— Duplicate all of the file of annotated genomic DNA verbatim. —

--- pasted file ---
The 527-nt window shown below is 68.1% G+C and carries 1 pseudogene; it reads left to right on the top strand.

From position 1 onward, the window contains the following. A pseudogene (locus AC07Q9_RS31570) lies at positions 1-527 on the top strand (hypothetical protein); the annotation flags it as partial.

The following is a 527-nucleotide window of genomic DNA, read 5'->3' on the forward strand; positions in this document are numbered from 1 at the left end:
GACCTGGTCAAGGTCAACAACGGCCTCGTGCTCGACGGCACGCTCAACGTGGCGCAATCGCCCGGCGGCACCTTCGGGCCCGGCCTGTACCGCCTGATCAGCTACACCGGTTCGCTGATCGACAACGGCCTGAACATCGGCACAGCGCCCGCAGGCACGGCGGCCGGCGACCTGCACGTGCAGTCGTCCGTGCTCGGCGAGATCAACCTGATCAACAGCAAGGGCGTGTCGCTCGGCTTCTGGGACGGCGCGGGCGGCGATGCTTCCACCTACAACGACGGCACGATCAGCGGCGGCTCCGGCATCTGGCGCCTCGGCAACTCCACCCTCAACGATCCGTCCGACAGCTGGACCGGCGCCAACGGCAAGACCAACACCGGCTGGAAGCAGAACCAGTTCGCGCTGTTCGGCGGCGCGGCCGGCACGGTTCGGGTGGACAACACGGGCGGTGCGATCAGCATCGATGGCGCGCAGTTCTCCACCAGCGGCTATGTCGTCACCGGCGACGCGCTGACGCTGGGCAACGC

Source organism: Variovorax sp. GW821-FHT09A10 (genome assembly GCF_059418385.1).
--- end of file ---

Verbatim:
The 527-nt window shown below is 68.1% G+C and carries 1 pseudogene; it reads left to right on the top strand.

From position 1 onward, the window contains the following. A pseudogene (locus AC07Q9_RS31570) lies at positions 1-527 on the top strand (hypothetical protein); the annotation flags it as partial.

The following is a 527-nucleotide window of genomic DNA, read 5'->3' on the forward strand; positions in this document are numbered from 1 at the left end:
GACCTGGTCAAGGTCAACAACGGCCTCGTGCTCGACGGCACGCTCAACGTGGCGCAATCGCCCGGCGGCACCTTCGGGCCCGGCCTGTACCGCCTGATCAGCTACACCGGTTCGCTGATCGACAACGGCCTGAACATCGGCACAGCGCCCGCAGGCACGGCGGCCGGCGACCTGCACGTGCAGTCGTCCGTGCTCGGCGAGATCAACCTGATCAACAGCAAGGGCGTGTCGCTCGGCTTCTGGGACGGCGCGGGCGGCGATGCTTCCACCTACAACGACGGCACGATCAGCGGCGGCTCCGGCATCTGGCGCCTCGGCAACTCCACCCTCAACGATCCGTCCGACAGCTGGACCGGCGCCAACGGCAAGACCAACACCGGCTGGAAGCAGAACCAGTTCGCGCTGTTCGGCGGCGCGGCCGGCACGGTTCGGGTGGACAACACGGGCGGTGCGATCAGCATCGATGGCGCGCAGTTCTCCACCAGCGGCTATGTCGTCACCGGCGACGCGCTGACGCTGGGCAACGC

Source organism: Variovorax sp. GW821-FHT09A10 (genome assembly GCF_059418385.1).